This week to open up corruption in South America I did some investigating on some of the biggest, most powerful, and well known officials and leaders in soccer. I came across a man named Julio Grondona, the late former president of soccer in Argentina. Grondona died in 2011, marked as a sad day in Argentinian soccer across the world. Two of the most recognizable Argentinian world soccer stars of all time, Diego Maradona and Lionel Messi, spoke about the greatness of Grondona for Argentinian soccer’s growth and well being, as well as wishing his family and friends well in their time of mourning. Even while he was celebrated in death by his countrymen, many people around world soccer could not help note the shadiness of his reign as Argentinian soccer president for nine terms in a row unopposed. His term was marred by rumors and allegations of corruption and money laundering. In celebrating and mourning his life and death, these allegations were brushed aside for the most part.
News surfaced very recently this past year with more detailed and revealing reports of Grondona pocketing up to fifteen million dollars of AFA(Associación de Futból Argentino) money. This was stolen through money made with televion rights for games, AFA propaganda such as jerseys, and deals with the government and other soccer associations across the world. Many people suspected him of such activity, partly due to his 9 term, 35 year long tenure at the helm of Argintean soccer. One piece of information Prof. Dan brought to my attention after I read these articles about Grondona was the 1978 World Cup and it’s controversy.
Held in Argentina two years after the military coup and onset of of the Guerra Sucia (Dirty War), there was initial controversy over whether or not teams should participate in the tournament. Eventually everyone who qualified participated. However cries of the Argentinian government and AFA’s corruption were once again thrust out when in the final qualifying game of the group stage, Argentina needed to beat Peru by a margin of at least four goals. This would need to be a grand feat due to Peru winning their first round group as well as drawing eventual runners up Holland, 0-0. Peru was not a weak side, yet the scoreline did not reflect that in the slightest. Argentina won 6-0, sending them to the World Cup finals on their home turf, which they went on to win over Holland, 3-1. Many people thought Argentina bought that victory, partly due to money already being in question and loaned between Peru and Argentina, using central banks of each country. Grondona was elected president immediately following his predecessor Hurucán David Bracuto’s, resignation following the World Cup. While still unconfirmed, the reports of Grondona’s other corrupt activity in the AFA make this hard to ignore.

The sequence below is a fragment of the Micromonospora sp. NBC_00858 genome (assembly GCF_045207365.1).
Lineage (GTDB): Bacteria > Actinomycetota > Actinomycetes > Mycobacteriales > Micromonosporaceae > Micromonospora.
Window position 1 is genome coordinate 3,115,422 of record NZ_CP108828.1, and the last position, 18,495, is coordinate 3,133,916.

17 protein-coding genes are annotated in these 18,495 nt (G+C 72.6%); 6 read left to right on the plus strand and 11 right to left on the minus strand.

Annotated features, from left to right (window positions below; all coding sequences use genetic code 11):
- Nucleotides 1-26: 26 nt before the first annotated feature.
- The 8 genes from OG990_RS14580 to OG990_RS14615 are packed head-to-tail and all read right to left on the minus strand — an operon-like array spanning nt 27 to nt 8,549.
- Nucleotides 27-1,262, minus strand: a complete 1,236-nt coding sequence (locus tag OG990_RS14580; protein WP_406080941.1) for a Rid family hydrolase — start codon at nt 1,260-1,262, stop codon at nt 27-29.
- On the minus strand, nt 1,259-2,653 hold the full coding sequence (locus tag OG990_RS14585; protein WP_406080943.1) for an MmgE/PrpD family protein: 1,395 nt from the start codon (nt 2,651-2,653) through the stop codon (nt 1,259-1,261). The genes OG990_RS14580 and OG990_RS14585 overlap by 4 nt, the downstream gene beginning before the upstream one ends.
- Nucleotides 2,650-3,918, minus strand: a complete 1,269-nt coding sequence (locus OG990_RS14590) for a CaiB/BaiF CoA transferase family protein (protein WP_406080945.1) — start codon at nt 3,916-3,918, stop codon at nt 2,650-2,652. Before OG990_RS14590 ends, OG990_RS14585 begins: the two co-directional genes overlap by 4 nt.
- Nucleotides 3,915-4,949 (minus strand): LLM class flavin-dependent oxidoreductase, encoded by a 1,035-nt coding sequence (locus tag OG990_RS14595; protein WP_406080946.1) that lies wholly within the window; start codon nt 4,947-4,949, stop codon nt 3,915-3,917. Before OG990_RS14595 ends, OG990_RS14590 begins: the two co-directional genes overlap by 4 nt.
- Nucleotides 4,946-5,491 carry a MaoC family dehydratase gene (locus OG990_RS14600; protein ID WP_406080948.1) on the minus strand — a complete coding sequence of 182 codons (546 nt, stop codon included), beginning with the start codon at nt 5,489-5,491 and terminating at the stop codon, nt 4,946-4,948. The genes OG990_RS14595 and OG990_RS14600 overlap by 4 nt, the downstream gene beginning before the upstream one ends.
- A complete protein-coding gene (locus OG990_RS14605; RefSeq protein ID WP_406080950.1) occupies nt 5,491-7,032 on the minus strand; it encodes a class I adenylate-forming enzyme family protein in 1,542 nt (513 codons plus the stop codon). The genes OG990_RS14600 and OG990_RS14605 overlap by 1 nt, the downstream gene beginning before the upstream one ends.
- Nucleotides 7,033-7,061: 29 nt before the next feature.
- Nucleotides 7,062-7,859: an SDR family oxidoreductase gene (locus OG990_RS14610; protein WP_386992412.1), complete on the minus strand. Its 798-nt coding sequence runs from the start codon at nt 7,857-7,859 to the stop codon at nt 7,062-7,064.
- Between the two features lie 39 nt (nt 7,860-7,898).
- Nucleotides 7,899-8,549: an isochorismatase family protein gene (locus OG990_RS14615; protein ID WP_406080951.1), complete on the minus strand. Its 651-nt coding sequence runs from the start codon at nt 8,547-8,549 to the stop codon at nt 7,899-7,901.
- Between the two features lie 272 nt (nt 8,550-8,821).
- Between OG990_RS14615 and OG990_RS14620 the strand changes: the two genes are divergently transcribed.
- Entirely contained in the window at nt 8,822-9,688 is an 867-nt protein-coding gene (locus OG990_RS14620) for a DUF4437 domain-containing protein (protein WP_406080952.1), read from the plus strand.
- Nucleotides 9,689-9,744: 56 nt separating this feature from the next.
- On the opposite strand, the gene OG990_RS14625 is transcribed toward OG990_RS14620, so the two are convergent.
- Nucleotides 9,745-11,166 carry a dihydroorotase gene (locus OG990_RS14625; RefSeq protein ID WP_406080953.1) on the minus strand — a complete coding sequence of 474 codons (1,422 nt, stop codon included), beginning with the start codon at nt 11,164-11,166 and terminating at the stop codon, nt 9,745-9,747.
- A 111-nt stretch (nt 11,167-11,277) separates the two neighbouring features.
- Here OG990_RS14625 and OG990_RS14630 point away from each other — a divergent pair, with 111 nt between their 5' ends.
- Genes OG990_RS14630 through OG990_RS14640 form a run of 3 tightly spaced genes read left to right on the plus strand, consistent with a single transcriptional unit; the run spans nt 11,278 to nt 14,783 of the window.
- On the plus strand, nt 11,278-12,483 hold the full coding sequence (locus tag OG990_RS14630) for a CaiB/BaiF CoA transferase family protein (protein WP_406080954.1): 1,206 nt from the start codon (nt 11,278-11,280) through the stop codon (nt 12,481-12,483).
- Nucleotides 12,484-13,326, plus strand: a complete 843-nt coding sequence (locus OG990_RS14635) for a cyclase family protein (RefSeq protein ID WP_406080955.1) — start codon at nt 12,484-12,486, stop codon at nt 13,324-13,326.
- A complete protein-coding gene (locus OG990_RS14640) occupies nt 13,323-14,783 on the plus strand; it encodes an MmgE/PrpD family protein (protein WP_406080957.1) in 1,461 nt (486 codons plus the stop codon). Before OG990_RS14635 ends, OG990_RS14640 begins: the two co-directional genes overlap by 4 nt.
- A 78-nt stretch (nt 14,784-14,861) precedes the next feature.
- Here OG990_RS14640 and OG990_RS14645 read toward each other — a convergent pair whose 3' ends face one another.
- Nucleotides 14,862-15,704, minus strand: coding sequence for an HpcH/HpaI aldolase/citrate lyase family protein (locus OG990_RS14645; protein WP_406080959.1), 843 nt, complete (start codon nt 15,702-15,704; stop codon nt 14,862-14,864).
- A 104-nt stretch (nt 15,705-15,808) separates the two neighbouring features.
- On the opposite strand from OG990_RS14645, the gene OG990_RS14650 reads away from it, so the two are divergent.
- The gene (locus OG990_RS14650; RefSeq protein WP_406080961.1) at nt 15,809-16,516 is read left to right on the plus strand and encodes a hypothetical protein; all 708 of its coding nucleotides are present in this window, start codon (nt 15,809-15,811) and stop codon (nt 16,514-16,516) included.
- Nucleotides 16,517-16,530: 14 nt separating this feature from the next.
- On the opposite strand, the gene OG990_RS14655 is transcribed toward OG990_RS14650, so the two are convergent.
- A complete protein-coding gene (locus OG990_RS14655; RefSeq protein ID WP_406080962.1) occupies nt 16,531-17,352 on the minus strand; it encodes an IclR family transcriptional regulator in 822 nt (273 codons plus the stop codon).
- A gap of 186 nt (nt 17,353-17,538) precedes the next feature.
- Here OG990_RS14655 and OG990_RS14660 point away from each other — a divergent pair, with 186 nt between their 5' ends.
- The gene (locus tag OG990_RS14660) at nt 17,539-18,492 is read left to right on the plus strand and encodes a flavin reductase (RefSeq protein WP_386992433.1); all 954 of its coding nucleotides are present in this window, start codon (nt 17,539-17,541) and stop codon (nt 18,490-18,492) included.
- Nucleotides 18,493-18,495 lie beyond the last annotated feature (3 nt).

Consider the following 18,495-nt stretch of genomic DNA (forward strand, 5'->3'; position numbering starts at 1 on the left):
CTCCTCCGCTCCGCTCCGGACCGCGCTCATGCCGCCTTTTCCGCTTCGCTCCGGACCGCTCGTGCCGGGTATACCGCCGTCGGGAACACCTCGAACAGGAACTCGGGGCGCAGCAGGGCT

This epidemic of corruption in South American government’s is something we studied in Spanish 5/6 last year, so I am familiar with the Dirty War of Argentina as well as many other wars and dictatorships across the 20th century. Because of the far more mysterious nature of soccer corruption pre 1970’s, I am going to use my knowledge of government corruption during that time to try to possibly find some conspiracy theories or ideas connecting government corruption to soccer corruption. Prof. Dan and I have agreed upon making this the topic of my next research paper. Using all of the information of cultural identity in Spain and ideas from my first paper, as well as the information in this upcoming paper, I will begin to work on my final project paper once we return from break.